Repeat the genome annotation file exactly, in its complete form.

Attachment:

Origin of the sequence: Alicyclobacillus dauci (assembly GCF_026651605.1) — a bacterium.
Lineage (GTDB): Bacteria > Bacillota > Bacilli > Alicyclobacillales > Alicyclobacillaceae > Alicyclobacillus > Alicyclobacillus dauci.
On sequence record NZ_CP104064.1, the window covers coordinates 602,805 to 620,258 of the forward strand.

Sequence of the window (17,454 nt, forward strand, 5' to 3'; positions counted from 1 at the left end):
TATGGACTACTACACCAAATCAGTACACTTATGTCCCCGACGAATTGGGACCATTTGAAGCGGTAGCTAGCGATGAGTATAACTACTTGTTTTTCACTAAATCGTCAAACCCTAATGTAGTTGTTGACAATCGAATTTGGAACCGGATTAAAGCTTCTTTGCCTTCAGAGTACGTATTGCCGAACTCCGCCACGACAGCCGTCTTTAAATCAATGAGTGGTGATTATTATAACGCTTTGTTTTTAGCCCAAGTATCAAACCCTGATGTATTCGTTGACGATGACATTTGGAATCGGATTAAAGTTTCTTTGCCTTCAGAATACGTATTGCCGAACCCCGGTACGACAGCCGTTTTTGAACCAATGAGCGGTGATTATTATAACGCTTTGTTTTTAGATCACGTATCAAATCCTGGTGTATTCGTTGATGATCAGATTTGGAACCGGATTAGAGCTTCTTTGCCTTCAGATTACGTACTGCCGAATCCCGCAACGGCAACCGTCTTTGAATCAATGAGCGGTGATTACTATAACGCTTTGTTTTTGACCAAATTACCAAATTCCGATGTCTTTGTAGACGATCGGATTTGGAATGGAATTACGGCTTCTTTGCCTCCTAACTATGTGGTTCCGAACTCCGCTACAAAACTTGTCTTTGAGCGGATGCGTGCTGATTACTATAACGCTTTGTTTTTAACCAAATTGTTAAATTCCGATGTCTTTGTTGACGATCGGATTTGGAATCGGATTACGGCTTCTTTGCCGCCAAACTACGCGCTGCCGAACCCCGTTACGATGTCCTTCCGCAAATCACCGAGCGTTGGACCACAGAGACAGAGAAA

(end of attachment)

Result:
Origin of the sequence: Alicyclobacillus dauci (assembly GCF_026651605.1) — a bacterium.
Lineage (GTDB): Bacteria > Bacillota > Bacilli > Alicyclobacillales > Alicyclobacillaceae > Alicyclobacillus > Alicyclobacillus dauci.
On sequence record NZ_CP104064.1, the window covers coordinates 602,805 to 620,258 of the forward strand.

Sequence of the window (17,454 nt, forward strand, 5' to 3'; positions counted from 1 at the left end):
TATGGACTACTACACCAAATCAGTACACTTATGTCCCCGACGAATTGGGACCATTTGAAGCGGTAGCTAGCGATGAGTATAACTACTTGTTTTTCACTAAATCGTCAAACCCTAATGTAGTTGTTGACAATCGAATTTGGAACCGGATTAAAGCTTCTTTGCCTTCAGAGTACGTATTGCCGAACTCCGCCACGACAGCCGTCTTTAAATCAATGAGTGGTGATTATTATAACGCTTTGTTTTTAGCCCAAGTATCAAACCCTGATGTATTCGTTGACGATGACATTTGGAATCGGATTAAAGTTTCTTTGCCTTCAGAATACGTATTGCCGAACCCCGGTACGACAGCCGTTTTTGAACCAATGAGCGGTGATTATTATAACGCTTTGTTTTTAGATCACGTATCAAATCCTGGTGTATTCGTTGATGATCAGATTTGGAACCGGATTAGAGCTTCTTTGCCTTCAGATTACGTACTGCCGAATCCCGCAACGGCAACCGTCTTTGAATCAATGAGCGGTGATTACTATAACGCTTTGTTTTTGACCAAATTACCAAATTCCGATGTCTTTGTAGACGATCGGATTTGGAATGGAATTACGGCTTCTTTGCCTCCTAACTATGTGGTTCCGAACTCCGCTACAAAACTTGTCTTTGAGCGGATGCGTGCTGATTACTATAACGCTTTGTTTTTAACCAAATTGTTAAATTCCGATGTCTTTGTTGACGATCGGATTTGGAATCGGATTACGGCTTCTTTGCCGCCAAACTACGCGCTGCCGAACCCCGTTACGATGTCCTTCCGCAAATCACCGAGCGTTGGACCACAGAGACAGAGAAA